Posted by: Paul Hewitt | May 3, 2009

Prediction Market Accuracy and Usefulness

Consensus and Differences of Opinion in Electronic Prediction Markets Thomas S. Gruca, Joyce E. Berg and Michael Cipriano (2005)

I came across an obscure paper that delivers some interesting findings about the capabilities of prediction markets in the real world. Google Scholar indicates that this paper has only six citations, yet I found it to be very useful, because it involves a real world case study that examines three aspects of prediction markets:

  1. How well do prediction markets capture private information held by traders?
  2. Do prediction market prices reflect the dispersion of trader forecasts in addition to the consensus?
  3. How does the composition of the trader pool affect the disclosure of private information?

The authors conclude that prediction markets are able to aggregate privately held information quite well, they are able to aggregate information about the consensus of private information and its dispersion, and that ‘open’ markets result in better predictions than ‘closed’ markets of homogeneous traders.  Consequently, corporate prediction markets should not be restricted to in-house participants.  In this blog, I critically examine these conclusions and provide additional insight into the issues raised.


The authors start with the premise reached by Plott and Sunder (1982, 1988), who were able to show that markets are able to disseminate information from “informed” traders to the uniformed traders.  Where there is perfect information (no uncertainty), it is effectively communicated from the informed to the uninformed.  Where the information is “complete” (sum of all information reveals the true state), market prices accurately predict the outcome.  Where there is uncertainty or the information set is not complete, prices may deviate from their expected values and lose the power to predict accurately (Sunder 1995). Their conclusions were based on laboratory experiments, involving a simple, hypothetical situation.

The authors of the current paper decided to test these conclusions in the real world.   They chose to run a series of markets, similar to those run by the Hollywood Stock Exchange (HSE), involving predictions of four-week box office receipts for 11 different movies openings (November 1998 – November 2002).  Each market involved 4 – 6 “winner-take-all” securities.   Trading took place on the Iowa Electronic Market (IEM), using its continuous double-auction mechanism with real money trades.  Trading commenced between four and 14 days before each movie opened in the theatres.  A Market prediction was obtained immediately before each movie opened, though trading continued during the movie’s run.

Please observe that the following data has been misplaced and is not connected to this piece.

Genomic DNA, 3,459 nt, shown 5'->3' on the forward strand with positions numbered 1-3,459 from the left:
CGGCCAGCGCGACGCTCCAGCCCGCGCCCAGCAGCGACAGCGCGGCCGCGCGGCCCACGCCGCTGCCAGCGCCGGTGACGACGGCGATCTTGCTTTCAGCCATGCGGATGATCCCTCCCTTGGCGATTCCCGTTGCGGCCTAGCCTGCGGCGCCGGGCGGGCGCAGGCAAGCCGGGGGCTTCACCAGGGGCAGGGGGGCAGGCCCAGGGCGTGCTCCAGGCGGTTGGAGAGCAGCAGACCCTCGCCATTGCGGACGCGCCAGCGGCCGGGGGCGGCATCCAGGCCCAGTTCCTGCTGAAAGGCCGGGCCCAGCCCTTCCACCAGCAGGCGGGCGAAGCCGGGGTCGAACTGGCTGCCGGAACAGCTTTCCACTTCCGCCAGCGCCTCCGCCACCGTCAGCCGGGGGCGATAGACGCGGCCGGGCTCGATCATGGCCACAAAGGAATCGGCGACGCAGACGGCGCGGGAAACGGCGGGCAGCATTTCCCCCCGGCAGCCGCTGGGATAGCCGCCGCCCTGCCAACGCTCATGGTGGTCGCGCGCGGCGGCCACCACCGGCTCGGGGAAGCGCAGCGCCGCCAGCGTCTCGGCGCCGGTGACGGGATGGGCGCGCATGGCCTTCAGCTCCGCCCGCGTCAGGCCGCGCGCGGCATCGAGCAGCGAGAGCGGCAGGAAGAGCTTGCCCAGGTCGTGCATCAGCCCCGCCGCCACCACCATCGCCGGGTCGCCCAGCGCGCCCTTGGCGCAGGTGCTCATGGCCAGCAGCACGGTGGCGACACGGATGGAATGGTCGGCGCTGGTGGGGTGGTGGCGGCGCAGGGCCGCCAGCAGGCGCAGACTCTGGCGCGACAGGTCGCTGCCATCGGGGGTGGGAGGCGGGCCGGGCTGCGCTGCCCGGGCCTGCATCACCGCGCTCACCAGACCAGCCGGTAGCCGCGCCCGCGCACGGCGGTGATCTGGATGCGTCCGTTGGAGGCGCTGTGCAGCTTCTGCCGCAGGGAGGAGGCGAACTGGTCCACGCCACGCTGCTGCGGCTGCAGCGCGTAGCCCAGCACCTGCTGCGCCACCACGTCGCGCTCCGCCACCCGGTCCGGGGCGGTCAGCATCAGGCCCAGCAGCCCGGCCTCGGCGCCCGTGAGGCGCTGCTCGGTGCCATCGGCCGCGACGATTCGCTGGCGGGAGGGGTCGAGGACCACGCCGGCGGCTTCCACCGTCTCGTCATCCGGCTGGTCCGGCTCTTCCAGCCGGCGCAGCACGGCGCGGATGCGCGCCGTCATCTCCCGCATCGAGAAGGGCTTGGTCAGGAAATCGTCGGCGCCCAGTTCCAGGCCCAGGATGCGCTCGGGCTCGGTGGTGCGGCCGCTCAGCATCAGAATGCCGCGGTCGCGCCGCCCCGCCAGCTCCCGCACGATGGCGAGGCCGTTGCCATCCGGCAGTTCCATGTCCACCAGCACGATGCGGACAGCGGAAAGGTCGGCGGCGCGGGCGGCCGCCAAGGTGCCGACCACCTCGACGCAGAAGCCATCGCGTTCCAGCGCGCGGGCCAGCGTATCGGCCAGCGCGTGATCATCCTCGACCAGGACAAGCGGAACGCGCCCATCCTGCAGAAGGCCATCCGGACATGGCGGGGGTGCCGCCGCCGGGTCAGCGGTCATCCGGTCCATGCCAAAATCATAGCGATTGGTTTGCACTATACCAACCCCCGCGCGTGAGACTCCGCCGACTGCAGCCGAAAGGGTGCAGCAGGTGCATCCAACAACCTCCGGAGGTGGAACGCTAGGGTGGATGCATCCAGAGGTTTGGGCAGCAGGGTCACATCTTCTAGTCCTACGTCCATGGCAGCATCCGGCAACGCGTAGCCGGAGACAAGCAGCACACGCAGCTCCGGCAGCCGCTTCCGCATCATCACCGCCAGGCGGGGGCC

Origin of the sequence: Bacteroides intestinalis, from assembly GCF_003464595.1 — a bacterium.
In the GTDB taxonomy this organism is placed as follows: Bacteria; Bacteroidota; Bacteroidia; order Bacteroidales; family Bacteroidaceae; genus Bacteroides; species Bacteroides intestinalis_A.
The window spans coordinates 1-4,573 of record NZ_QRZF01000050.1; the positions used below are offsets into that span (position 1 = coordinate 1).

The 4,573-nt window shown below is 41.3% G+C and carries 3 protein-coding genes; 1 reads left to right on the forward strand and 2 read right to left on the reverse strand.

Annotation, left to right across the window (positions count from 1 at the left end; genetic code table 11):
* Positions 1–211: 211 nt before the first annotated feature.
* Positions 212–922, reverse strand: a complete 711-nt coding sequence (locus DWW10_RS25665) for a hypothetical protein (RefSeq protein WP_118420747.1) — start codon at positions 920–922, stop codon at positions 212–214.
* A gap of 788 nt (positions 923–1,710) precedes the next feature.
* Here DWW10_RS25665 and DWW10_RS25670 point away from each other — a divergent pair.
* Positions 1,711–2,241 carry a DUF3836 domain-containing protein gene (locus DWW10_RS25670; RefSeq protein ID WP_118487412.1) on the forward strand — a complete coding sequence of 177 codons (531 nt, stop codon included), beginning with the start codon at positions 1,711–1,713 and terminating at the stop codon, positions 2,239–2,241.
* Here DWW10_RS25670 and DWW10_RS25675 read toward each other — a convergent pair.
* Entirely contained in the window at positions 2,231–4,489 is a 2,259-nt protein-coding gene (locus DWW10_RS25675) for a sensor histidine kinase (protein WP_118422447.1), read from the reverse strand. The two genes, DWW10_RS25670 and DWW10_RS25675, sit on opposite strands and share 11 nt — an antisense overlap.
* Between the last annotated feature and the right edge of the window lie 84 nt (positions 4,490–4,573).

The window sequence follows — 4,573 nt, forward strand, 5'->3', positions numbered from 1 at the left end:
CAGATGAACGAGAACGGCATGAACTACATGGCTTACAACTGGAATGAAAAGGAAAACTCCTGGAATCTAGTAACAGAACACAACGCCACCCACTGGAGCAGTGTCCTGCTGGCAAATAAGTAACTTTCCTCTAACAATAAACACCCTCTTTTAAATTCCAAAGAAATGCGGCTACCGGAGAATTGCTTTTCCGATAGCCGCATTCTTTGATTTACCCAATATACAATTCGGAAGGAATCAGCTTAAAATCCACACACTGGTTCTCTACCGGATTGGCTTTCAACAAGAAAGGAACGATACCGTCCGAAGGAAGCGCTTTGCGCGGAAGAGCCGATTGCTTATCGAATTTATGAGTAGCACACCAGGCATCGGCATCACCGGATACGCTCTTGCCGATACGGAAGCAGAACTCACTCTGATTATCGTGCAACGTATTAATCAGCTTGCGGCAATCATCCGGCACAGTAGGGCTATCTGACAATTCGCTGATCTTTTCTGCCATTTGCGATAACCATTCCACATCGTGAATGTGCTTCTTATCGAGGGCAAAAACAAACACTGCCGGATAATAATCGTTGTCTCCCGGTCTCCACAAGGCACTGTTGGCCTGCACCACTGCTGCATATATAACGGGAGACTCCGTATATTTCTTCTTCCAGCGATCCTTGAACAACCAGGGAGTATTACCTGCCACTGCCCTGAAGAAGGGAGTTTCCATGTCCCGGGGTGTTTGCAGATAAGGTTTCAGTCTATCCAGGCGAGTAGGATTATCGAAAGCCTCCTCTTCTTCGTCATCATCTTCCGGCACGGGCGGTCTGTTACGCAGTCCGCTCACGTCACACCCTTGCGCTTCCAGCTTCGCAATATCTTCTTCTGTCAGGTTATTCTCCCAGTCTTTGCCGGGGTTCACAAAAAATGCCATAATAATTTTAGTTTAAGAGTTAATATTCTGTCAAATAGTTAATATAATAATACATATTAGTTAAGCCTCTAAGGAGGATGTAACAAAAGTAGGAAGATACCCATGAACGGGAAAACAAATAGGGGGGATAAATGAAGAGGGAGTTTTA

In order to test the market’s ability to aggregate private information held by traders, the authors collected forecasts from traders before they started trading.   This provided a measure of the private information held by the traders (as opposed to public information revealed by prices or other means).   Most of the traders were marketing students who completed a project in which they were asked to forecast movie box office receipts, performing their own analyses, using any information they could find.  There were four “closed” markets, in which all of the traders were students who had submitted their private forecasts before trading.  There were also seven “open” markets in which other self-selecting traders were allowed to participate, using their own money.   Here, the term “forecasts” refers to the students’ prior forecasts, and “predictions” refers to the prediction markets’ predictions.  This will make it easier to follow the analyses.

Do Prediction Markets accurately incorporate Private Information?

Yes. The authors compared the means of the students’ forecasts before trading in the market with the mean prediction implied by the market prices just before the movie opened.  They found a correlation of 0.99, indicating that the prediction market prices were accurately reflecting the private information held by the traders.

Do Prediction Markets reflect the Dispersion of Traders’ Forecasts (based on private information)?

The traders’ private information was incorporated and reflected in their forecasts (made prior to trading).  The degree of dispersion of these forecasts is described by the standard deviation.  Similarly, the authors calculated the standard deviation implied by the contract prices obtained from the prediction market.   They found that the market standard deviation was smaller than that for the students’ forecasts in every market, indicating a tighter distribution in the prediction markets and, presumably, a less uncertain prediction.  Some of the reasons put forth to explain the tighter distribution were that:

  • extreme forecasts get changed by some traders, when they see the other traders’ forecasts, as reflected in   market prices;
  • the number of contracts in the market may have affected the standard deviation, and
  • the assumption of a normal distribution may affect the true standard deviation.